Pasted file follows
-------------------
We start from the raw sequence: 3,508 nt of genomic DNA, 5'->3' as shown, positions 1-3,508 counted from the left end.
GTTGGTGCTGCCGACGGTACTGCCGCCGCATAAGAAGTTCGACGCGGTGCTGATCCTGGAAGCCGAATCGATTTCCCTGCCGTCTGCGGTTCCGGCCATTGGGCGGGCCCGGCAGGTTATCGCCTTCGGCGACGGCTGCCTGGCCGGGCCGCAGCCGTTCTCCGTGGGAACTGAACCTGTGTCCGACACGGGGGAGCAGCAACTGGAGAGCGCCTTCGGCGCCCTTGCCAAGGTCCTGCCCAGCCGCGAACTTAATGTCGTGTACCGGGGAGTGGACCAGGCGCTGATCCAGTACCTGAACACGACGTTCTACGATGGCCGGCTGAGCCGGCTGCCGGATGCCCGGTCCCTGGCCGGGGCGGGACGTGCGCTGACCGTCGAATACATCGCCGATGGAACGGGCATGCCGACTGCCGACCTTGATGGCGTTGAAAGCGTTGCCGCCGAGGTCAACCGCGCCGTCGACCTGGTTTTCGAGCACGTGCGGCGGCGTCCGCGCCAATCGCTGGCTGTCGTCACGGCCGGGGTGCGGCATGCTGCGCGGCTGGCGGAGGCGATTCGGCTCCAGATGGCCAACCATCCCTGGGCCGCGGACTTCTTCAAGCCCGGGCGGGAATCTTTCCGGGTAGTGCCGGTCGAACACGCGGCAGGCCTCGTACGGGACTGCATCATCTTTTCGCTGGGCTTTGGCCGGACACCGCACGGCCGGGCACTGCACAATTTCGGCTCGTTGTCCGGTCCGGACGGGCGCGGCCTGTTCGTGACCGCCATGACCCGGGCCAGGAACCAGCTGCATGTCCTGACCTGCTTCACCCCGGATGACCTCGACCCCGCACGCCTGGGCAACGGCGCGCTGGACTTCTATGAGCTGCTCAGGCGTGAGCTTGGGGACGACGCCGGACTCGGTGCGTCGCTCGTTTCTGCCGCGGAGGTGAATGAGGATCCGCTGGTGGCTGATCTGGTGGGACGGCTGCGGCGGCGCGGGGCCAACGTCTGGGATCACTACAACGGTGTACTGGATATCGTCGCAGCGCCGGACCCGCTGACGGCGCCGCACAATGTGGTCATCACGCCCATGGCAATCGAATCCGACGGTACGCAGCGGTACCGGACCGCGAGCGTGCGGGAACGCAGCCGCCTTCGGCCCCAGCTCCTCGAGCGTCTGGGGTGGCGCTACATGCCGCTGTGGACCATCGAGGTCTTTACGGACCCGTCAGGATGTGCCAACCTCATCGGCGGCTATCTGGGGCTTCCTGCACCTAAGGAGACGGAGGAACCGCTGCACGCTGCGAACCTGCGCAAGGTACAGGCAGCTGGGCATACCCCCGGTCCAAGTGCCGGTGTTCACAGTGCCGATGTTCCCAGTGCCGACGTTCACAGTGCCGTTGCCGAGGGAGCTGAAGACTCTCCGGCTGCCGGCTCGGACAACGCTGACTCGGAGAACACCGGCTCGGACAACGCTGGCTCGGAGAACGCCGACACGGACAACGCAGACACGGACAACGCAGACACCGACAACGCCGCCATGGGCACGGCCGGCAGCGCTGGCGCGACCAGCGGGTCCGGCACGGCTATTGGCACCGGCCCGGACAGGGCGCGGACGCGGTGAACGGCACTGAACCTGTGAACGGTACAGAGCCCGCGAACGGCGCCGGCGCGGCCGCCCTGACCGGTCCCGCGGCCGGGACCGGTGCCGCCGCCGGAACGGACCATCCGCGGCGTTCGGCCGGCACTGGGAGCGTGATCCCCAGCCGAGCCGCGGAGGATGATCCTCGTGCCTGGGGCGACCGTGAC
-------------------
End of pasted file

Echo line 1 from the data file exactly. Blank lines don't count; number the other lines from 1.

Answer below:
We start from the raw sequence: 3,508 nt of genomic DNA, 5'->3' as shown, positions 1-3,508 counted from the left end.